The ruling in Quadrant Structured Products Co., Ltd. v. Vertin should be of interest for board members whose company is already, or faces the prospect of, insolvency. Although the Delaware Court of Chancery rejected the continuous insolvency and “irretrievable insolvency” requirements, the ruling does not significantly expand derivative plaintiffs’ rights—they still may not bring direct claims to enforce fiduciary duties against an insolvent corporation, do not have a “deepening insolvency” cause of action, may only gain standing to derivatively sue the board when the corporation is insolvent rather than in the “zone of insolvency” and enjoy the broad protections of the business judgment rule. Quadrant may have removed a single arrow from the quiver of a director defending against derivative suits, but the quiver still remains full.

[1]       In reaching these conclusions, Vice Chancellor Laster elaborated on the legal principles underpinning the regime for creditor-derivative litigation in light of the Delaware Supreme Court’s 2007 decision in North American Catholic Educational Programming Foundation v. Gheewalla, 930 A.2d 92 (Del. 2007), and its progeny, namely that:

  • Creditors do not gain derivative standing when a corporation operates in a “zone of insolvency.” The corporation’s “insolvency itself” is the only factor conferring standing to creditors.
  • Regardless of the corporation’s solvency or insolvency, creditors may only bring derivative claims – as opposed to direct claims – to enforce fiduciary duties.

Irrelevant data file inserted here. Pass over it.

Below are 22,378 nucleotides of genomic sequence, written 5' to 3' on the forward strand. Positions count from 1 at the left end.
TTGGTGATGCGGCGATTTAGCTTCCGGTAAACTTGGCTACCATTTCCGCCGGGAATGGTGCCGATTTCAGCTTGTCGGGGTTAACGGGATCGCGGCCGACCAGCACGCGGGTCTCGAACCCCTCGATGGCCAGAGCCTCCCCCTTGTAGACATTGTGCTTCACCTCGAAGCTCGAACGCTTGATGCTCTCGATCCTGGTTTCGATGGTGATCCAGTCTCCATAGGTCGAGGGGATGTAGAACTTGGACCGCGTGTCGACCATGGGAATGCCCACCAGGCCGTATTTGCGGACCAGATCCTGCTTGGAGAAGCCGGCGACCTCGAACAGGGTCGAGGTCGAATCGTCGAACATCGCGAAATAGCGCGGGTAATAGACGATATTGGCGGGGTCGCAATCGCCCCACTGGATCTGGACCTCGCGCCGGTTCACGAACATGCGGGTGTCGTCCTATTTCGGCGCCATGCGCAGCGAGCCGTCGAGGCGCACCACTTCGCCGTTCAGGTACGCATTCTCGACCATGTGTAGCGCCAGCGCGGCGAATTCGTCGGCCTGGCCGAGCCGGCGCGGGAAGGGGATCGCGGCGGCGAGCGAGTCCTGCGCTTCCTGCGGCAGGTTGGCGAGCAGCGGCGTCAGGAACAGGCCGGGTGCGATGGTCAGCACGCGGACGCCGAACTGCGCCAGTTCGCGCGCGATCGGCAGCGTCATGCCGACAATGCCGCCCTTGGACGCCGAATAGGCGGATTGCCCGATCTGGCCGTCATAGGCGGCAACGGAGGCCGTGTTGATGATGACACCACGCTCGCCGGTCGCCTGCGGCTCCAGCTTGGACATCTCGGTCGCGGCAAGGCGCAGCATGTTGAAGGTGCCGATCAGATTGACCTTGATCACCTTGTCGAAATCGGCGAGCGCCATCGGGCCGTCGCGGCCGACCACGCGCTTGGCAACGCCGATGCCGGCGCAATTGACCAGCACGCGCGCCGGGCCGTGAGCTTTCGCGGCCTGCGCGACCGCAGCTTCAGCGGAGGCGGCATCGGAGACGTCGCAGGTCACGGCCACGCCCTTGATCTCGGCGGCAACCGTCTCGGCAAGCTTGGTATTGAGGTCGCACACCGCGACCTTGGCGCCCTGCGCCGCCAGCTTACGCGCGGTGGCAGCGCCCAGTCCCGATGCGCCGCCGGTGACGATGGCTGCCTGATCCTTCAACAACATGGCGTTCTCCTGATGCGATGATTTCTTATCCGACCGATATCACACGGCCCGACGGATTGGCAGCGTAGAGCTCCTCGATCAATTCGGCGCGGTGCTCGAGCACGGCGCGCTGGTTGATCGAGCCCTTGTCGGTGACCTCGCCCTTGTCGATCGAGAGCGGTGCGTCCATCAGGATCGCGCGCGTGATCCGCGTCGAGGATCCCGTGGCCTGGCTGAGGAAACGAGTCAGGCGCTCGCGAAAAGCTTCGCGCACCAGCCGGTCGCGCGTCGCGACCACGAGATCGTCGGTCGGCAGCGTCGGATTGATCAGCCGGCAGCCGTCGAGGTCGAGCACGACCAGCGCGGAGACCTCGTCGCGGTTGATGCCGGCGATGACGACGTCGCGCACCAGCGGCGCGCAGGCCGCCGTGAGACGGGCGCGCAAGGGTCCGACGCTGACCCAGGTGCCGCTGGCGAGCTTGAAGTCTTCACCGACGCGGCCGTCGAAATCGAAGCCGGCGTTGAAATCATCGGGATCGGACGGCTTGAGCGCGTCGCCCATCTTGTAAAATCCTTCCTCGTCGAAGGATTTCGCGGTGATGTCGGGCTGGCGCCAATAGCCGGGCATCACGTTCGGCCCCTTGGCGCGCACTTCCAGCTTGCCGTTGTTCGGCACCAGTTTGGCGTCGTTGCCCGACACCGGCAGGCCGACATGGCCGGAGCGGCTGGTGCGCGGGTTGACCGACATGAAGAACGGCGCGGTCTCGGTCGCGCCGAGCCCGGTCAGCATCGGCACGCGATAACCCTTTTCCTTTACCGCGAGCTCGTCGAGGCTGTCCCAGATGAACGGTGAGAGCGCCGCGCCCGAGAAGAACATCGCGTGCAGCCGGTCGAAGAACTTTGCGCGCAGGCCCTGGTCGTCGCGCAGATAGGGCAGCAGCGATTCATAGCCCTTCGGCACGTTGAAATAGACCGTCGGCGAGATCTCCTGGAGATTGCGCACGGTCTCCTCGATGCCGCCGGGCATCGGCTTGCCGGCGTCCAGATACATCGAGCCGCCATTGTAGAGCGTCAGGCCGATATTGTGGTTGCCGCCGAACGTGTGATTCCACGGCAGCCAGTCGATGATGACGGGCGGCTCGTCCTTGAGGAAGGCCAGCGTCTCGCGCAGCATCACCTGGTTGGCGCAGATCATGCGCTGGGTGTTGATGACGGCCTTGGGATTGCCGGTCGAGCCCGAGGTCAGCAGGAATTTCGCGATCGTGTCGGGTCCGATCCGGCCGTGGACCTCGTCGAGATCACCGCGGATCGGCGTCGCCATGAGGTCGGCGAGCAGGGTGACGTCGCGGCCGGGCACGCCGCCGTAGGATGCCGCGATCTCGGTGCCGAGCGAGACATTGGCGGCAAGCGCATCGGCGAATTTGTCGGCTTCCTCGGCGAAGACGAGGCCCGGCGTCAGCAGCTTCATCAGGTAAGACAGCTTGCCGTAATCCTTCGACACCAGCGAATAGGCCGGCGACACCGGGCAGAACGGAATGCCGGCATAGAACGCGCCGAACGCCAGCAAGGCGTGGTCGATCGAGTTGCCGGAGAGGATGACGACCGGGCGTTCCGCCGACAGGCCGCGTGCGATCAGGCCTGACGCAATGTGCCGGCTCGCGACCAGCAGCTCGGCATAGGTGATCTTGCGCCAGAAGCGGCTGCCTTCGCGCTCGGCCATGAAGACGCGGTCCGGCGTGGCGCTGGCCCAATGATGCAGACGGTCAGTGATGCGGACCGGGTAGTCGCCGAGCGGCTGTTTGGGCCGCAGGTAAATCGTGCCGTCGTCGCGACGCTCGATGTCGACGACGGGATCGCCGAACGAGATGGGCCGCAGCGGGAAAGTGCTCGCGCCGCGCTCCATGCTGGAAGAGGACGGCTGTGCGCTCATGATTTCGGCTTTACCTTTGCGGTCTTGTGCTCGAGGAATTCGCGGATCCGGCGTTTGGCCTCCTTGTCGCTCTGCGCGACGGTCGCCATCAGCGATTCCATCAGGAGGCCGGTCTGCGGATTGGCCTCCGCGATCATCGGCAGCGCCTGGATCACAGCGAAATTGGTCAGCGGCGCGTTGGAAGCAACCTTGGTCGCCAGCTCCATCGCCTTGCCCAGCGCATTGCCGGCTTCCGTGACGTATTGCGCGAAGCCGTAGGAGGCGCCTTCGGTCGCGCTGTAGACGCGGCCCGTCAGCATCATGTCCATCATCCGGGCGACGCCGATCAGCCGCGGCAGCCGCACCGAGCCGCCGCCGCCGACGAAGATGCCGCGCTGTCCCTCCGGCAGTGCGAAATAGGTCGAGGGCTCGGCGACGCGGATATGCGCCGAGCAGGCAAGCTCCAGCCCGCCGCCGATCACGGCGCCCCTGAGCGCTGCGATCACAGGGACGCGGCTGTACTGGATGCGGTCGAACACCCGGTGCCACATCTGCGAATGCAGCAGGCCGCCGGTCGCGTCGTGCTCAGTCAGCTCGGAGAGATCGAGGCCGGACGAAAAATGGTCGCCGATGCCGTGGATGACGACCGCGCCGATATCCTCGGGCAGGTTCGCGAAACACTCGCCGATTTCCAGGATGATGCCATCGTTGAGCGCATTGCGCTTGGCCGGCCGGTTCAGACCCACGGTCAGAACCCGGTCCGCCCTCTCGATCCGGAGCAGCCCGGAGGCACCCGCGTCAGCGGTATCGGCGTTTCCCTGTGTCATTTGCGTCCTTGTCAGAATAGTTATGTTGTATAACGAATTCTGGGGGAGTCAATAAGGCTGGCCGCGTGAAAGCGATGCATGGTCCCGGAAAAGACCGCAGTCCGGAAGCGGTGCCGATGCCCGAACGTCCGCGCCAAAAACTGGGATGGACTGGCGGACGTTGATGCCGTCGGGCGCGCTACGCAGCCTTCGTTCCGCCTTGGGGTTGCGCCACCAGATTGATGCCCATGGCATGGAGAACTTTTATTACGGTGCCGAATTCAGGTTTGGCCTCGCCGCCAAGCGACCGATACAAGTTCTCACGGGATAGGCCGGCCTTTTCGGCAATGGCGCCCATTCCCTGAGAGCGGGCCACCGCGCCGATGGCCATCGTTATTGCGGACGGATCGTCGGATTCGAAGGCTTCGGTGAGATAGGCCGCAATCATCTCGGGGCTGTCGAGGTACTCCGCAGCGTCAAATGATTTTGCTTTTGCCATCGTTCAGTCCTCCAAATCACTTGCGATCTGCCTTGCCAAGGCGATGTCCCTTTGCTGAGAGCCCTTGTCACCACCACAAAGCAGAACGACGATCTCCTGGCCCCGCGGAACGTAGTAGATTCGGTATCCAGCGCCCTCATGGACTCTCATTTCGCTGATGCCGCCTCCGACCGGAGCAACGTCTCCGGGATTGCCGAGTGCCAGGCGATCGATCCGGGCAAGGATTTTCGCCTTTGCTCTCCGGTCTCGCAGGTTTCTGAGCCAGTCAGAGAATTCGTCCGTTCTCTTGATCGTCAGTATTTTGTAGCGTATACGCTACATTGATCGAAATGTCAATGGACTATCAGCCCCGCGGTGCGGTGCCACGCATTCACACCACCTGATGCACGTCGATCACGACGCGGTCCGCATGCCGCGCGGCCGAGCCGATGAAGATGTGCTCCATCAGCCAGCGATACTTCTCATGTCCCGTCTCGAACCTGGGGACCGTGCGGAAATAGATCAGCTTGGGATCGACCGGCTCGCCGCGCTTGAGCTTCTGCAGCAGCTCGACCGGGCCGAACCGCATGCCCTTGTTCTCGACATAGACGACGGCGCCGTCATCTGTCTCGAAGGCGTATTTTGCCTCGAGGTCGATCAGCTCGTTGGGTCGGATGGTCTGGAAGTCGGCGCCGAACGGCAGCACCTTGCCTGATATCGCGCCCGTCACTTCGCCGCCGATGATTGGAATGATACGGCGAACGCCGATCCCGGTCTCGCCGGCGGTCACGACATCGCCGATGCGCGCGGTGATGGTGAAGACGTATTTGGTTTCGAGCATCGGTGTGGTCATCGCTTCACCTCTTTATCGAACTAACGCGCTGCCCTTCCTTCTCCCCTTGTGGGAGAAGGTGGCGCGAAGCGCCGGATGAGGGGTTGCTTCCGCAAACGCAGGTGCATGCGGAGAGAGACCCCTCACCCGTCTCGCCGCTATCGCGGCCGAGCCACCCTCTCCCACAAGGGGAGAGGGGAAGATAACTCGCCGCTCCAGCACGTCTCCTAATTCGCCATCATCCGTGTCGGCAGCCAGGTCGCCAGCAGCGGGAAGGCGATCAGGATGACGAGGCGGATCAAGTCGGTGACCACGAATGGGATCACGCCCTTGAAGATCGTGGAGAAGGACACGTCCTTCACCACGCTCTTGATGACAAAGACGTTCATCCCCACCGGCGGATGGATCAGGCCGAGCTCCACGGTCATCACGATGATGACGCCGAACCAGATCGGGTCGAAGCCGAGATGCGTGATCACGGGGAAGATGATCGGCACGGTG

• The directors of an insolvent corporation do not owe any particular duties to creditors and continue to owe fiduciary duties to the corporation for the benefit of its residual claimants, which includes creditors. Therefore, the directors (a) may continue to operate the insolvent entity and refuse to transfer or distribute all of its assets to the creditors, and (b) may exercise their good faith judgment to favor non-insider creditors over other creditors of similar priority.
  • There is no theory of “deepening insolvency” in Delaware. Directors may continue to operate an insolvent entity in the good faith belief that they may achieve profitability even if their decisions ultimately lead to greater losses for creditors.

[2]       See 11 U.S.C. § 101(32)(A) (defining insolvency as a “financial condition such that the sum of such entity’s debts is greater than all of such entity’s property, at a fair valuation, exclusive of–(i) property transferred, concealed, or removed with intent to hinder, delay, or defraud such entity’s creditors; and (ii) property that may be exempted from property of the estate under section 522 of [the Bankruptcy Code].”).

[3]       See 8 Del. C. § 160(a)(1); SV Inv. P’rs, LLC v. ThoughtWorks, Inc., 7 A.3d 973, 982 (Del. Ch. 2010) (“[T]he [net assets] test operates roughly to prohibit distributions to stockholders that would render the company balance-sheet insolvent, but instead of using insolvency as the cut-off, the line is drawn at the amount of the corporation’s capital.”), aff’d, 37 A.3d 205 (Del. 2011).